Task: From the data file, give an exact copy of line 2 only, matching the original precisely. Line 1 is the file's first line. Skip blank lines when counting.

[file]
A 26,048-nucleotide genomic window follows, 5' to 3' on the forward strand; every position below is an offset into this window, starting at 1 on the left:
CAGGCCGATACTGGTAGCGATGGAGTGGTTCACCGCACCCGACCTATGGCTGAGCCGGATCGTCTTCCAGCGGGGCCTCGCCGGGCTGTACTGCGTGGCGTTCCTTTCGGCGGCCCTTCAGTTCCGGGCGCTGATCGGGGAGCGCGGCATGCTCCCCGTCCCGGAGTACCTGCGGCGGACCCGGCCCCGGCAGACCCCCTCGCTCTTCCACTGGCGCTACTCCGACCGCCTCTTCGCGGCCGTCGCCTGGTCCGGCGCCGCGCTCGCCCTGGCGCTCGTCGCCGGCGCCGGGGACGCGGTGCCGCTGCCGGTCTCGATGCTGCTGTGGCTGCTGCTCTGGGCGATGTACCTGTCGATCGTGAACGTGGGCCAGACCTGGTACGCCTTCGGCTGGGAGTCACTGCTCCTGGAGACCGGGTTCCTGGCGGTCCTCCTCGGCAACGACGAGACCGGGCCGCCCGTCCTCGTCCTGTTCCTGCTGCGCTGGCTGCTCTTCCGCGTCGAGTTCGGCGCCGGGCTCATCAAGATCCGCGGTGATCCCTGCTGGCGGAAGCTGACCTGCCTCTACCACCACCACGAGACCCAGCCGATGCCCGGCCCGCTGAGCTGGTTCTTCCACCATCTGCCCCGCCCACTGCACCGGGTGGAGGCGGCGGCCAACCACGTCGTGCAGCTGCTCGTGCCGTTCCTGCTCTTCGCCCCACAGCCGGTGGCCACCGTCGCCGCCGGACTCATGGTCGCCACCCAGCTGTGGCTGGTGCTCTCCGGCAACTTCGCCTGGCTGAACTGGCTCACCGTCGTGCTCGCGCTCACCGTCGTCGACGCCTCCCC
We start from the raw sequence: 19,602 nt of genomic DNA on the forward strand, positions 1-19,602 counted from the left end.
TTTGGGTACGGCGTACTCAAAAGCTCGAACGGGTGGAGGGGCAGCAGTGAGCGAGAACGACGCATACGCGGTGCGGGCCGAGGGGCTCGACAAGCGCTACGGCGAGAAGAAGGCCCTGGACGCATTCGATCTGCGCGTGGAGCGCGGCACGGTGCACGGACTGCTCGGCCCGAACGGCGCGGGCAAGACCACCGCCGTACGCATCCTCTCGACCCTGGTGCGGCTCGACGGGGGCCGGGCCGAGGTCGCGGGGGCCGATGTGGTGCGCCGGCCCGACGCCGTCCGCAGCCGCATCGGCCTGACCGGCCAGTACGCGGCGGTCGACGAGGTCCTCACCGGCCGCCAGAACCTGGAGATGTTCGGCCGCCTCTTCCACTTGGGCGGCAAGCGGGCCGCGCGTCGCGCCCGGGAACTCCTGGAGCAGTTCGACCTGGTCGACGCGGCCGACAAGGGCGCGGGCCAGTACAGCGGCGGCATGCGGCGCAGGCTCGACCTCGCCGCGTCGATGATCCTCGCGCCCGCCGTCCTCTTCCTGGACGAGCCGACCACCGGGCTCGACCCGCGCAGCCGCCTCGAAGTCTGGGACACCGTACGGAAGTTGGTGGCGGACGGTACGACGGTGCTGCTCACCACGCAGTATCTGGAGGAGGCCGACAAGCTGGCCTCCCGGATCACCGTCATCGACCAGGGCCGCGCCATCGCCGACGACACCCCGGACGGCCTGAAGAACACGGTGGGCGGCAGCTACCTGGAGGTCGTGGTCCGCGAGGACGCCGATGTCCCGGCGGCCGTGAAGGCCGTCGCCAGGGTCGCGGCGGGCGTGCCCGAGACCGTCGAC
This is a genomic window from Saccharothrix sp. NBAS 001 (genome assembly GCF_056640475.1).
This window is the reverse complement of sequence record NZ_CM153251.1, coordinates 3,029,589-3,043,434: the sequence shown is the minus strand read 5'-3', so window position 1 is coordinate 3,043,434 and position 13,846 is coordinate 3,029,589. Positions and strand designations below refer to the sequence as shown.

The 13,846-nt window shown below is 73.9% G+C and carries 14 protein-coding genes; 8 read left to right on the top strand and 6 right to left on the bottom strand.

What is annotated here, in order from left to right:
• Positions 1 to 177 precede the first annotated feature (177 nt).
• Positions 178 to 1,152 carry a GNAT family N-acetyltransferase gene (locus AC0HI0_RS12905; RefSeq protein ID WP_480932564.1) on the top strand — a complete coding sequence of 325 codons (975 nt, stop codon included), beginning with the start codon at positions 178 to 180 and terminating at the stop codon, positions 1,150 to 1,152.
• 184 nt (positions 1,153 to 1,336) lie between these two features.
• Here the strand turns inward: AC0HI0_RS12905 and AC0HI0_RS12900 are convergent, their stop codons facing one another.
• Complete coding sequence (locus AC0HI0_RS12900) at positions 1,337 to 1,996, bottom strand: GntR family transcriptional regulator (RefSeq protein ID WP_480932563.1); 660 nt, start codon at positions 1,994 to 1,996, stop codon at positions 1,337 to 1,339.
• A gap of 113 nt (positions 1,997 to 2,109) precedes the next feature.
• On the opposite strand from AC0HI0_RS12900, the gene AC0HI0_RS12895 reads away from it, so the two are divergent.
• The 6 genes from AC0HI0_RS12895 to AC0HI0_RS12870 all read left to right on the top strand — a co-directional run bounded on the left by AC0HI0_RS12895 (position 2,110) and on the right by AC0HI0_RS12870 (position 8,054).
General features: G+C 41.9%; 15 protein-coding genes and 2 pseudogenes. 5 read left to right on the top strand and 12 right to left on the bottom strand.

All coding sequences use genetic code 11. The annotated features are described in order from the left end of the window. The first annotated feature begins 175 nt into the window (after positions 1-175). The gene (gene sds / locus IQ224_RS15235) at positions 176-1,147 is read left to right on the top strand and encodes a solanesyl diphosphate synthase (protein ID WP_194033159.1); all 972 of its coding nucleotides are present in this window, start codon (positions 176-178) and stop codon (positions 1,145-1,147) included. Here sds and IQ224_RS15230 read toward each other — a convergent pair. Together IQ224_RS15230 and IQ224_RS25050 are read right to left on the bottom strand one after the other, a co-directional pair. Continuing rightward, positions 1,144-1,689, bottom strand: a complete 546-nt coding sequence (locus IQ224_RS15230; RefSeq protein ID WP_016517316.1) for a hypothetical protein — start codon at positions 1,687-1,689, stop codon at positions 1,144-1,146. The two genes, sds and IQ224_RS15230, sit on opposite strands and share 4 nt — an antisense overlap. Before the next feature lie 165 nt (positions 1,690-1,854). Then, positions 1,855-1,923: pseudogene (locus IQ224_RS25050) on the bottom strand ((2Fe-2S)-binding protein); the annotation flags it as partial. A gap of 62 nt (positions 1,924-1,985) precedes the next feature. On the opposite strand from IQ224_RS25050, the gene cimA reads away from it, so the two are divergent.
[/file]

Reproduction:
CAGGCCGATACTGGTAGCGATGGAGTGGTTCACCGCACCCGACCTATGGCTGAGCCGGATCGTCTTCCAGCGGGGCCTCGCCGGGCTGTACTGCGTGGCGTTCCTTTCGGCGGCCCTTCAGTTCCGGGCGCTGATCGGGGAGCGCGGCATGCTCCCCGTCCCGGAGTACCTGCGGCGGACCCGGCCCCGGCAGACCCCCTCGCTCTTCCACTGGCGCTACTCCGACCGCCTCTTCGCGGCCGTCGCCTGGTCCGGCGCCGCGCTCGCCCTGGCGCTCGTCGCCGGCGCCGGGGACGCGGTGCCGCTGCCGGTCTCGATGCTGCTGTGGCTGCTGCTCTGGGCGATGTACCTGTCGATCGTGAACGTGGGCCAGACCTGGTACGCCTTCGGCTGGGAGTCACTGCTCCTGGAGACCGGGTTCCTGGCGGTCCTCCTCGGCAACGACGAGACCGGGCCGCCCGTCCTCGTCCTGTTCCTGCTGCGCTGGCTGCTCTTCCGCGTCGAGTTCGGCGCCGGGCTCATCAAGATCCGCGGTGATCCCTGCTGGCGGAAGCTGACCTGCCTCTACCACCACCACGAGACCCAGCCGATGCCCGGCCCGCTGAGCTGGTTCTTCCACCATCTGCCCCGCCCACTGCACCGGGTGGAGGCGGCGGCCAACCACGTCGTGCAGCTGCTCGTGCCGTTCCTGCTCTTCGCCCCACAGCCGGTGGCCACCGTCGCCGCCGGACTCATGGTCGCCACCCAGCTGTGGCTGGTGCTCTCCGGCAACTTCGCCTGGCTGAACTGGCTCACCGTCGTGCTCGCGCTCACCGTCGTCGACGCCTCCCC